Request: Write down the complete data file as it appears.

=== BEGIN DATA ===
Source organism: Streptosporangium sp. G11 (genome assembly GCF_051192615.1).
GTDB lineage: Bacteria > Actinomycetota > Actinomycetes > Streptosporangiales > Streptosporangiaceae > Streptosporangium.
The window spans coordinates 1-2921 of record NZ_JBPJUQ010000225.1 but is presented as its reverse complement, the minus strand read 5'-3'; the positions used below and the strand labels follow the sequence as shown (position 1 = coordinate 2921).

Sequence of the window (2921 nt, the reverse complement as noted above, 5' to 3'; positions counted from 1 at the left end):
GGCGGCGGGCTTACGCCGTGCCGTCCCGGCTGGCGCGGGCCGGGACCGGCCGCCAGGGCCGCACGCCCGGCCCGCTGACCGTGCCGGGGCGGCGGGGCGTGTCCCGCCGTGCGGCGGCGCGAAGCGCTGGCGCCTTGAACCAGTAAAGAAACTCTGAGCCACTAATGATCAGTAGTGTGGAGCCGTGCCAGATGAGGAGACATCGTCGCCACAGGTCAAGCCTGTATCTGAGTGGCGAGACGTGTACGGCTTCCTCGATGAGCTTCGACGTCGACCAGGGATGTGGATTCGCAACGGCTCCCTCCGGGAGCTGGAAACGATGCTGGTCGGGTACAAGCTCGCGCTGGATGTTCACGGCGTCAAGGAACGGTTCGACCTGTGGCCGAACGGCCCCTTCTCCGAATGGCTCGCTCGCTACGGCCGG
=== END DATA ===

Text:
Source organism: Streptosporangium sp. G11 (genome assembly GCF_051192615.1).
GTDB lineage: Bacteria > Actinomycetota > Actinomycetes > Streptosporangiales > Streptosporangiaceae > Streptosporangium.
The window spans coordinates 1-2921 of record NZ_JBPJUQ010000225.1 but is presented as its reverse complement, the minus strand read 5'-3'; the positions used below and the strand labels follow the sequence as shown (position 1 = coordinate 2921).

Sequence of the window (2921 nt, the reverse complement as noted above, 5' to 3'; positions counted from 1 at the left end):
GGCGGCGGGCTTACGCCGTGCCGTCCCGGCTGGCGCGGGCCGGGACCGGCCGCCAGGGCCGCACGCCCGGCCCGCTGACCGTGCCGGGGCGGCGGGGCGTGTCCCGCCGTGCGGCGGCGCGAAGCGCTGGCGCCTTGAACCAGTAAAGAAACTCTGAGCCACTAATGATCAGTAGTGTGGAGCCGTGCCAGATGAGGAGACATCGTCGCCACAGGTCAAGCCTGTATCTGAGTGGCGAGACGTGTACGGCTTCCTCGATGAGCTTCGACGTCGACCAGGGATGTGGATTCGCAACGGCTCCCTCCGGGAGCTGGAAACGATGCTGGTCGGGTACAAGCTCGCGCTGGATGTTCACGGCGTCAAGGAACGGTTCGACCTGTGGCCGAACGGCCCCTTCTCCGAATGGCTCGCTCGCTACGGCCGG